It is still unclear whom election winner Matovič will form a coalition with. Observers speak about difficult negotiations lying ahead with a three-party coalition as the likely outcome.

There are three groups that could be potential government partners for Matovič, all of which are unlikely to be entirely satisfied with their own election results which remained in the single-digit range. In the future parliament, the SME Rodina (We Are Family) will occupy the conservative flank. Led by Boris Kollar, this party received 8.24 percent of the votes and 17 parliamentary seats, only a slight increase from 2016. The Family Party is deemed first coalition partner partly because its programs have many overlapping points with the election winner. Here again, everything was tailored to serve the top candidate. The campaign was simply called “Boris, help!” To this day, Kollar claims not to be a typical politician but to think with his heart.

The liberal group SaS (Freedom and Solidarity), which received 6.22 percent of the votes and 13 seats in parliament, is also considered a coalition partner. The party led by Richard Sulik is regarded as EU-sceptical although this stance could soften under governing conditions. In contrast, the conservative-liberal party “For the People”, led by former President Andrej Kiska, is extremely EU-friendly. It received 5.77 percent of the votes cast and 12 seats in parliament although it probably expected more in the run-up to the elections.

Finally, under Marian Kotleba, the self-styled people’s party “Our Slovakia” entered parliament as a real force openly professes its support for Slovakia’s fascist past between 1939 and 1945, is hostile to the EU and committed to a “truly independent” Slovakia. The Kotleba party won 7.97 percent of the votes and 17 seats in parliament, confirming the 2016 result.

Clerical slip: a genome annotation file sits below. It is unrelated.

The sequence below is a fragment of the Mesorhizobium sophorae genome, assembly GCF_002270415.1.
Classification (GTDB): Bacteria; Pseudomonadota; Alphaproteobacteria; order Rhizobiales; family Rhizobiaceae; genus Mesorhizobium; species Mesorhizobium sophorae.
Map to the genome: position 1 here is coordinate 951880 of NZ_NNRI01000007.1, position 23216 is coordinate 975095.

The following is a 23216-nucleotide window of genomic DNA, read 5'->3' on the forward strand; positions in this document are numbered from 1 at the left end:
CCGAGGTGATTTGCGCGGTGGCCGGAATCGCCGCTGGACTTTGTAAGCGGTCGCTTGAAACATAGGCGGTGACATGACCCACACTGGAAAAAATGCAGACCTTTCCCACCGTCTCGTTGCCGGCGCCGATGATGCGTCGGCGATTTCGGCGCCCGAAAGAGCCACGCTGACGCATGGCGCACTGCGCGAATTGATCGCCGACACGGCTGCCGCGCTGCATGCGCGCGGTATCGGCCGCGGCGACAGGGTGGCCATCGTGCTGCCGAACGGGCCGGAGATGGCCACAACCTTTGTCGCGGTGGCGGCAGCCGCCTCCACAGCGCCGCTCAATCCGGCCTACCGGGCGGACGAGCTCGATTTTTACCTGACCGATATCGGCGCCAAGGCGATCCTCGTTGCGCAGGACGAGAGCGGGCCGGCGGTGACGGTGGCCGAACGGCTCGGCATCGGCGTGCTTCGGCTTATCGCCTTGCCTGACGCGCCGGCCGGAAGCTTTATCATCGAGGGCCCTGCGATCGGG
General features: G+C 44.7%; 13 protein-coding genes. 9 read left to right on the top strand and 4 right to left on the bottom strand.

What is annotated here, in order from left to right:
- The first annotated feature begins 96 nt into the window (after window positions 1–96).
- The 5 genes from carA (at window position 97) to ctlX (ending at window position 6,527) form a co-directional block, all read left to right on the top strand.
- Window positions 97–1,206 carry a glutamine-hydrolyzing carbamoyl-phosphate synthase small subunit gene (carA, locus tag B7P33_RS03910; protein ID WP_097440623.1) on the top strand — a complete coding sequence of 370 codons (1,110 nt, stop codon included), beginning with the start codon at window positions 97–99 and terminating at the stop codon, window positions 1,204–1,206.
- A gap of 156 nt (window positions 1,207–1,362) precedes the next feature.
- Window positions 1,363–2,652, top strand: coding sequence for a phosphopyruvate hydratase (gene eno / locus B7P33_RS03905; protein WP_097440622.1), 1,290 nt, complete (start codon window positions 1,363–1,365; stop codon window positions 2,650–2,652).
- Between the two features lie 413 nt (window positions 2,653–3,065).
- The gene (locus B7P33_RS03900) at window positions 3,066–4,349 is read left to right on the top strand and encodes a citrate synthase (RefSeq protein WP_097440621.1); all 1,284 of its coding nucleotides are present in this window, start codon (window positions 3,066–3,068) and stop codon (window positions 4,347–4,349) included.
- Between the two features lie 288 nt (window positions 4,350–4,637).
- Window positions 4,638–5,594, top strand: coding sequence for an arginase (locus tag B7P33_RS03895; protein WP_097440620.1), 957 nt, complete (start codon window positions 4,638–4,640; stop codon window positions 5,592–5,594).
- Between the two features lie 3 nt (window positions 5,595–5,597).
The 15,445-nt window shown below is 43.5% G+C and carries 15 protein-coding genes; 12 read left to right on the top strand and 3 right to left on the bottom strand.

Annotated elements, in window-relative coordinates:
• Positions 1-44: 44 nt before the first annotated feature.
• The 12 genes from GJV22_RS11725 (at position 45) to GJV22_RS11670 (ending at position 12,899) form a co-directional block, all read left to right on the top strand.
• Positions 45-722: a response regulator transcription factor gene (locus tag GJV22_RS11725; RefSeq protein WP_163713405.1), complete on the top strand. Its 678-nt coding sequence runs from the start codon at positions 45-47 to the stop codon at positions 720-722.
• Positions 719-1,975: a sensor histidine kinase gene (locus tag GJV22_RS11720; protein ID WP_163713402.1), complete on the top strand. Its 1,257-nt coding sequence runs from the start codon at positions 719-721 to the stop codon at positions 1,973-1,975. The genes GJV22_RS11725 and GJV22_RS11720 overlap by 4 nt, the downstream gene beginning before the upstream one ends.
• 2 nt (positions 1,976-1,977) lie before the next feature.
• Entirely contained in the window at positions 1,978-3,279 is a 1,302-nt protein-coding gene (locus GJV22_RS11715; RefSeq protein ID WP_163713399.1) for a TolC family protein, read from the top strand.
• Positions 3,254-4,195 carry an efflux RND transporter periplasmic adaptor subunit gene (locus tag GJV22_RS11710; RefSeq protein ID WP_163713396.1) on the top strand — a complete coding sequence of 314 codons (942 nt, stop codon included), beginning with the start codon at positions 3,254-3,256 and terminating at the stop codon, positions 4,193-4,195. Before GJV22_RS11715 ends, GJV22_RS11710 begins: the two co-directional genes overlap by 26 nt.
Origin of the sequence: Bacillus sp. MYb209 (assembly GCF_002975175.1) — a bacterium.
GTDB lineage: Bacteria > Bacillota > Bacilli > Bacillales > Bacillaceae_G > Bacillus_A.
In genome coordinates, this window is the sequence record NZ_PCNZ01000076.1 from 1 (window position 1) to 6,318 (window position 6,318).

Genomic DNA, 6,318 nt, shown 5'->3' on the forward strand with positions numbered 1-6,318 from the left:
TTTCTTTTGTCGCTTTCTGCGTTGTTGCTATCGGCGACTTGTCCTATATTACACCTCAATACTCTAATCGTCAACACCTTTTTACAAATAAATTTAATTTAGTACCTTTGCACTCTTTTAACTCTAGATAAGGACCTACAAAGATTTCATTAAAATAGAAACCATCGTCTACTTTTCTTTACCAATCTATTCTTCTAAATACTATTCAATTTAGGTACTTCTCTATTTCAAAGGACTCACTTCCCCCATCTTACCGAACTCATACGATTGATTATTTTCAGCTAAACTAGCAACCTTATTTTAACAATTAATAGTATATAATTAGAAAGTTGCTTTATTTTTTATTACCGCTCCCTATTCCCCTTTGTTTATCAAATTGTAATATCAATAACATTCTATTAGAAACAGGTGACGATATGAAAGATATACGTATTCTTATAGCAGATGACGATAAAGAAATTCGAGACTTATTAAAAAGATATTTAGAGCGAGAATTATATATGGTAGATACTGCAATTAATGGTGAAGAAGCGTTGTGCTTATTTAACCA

The big election loser SMER is likely to face some changes. However, moving forward, all eyes will be on how the election winner Matovič intends to implement his election promises. Many promises were made, mixing positions ranging from liberal to Christian-conservative. In addition to a determined fight against corruption, issues such as health and education played a greater role. It is interesting that OLaNO also addressed the situation of the Roma minority. The journalist Jarmila Vaňová—a well-known Roma activist—is among the newly elected members of parliament. She is mainly committed to the further emancipation of Roma women and maintains also very good relations with an RLS partner organization in Slovakia. In a conversation with the RLS leading up to the elections, she criticized the fact that the Roma minority is only noticed around election time in an attempt to earn votes, while afterwards it often only receives the proverbial cold shoulder.

Only 30 women will be represented in the new parliament, despite the directly elected president—OLaNO has 14 female members of parliament, SME Rodina and “For the People” have four each, SMER and SaS three each, and two from “Our Slovakia”—pointing out a fundamental problem in Slovakian politics, one that cuts across party lines.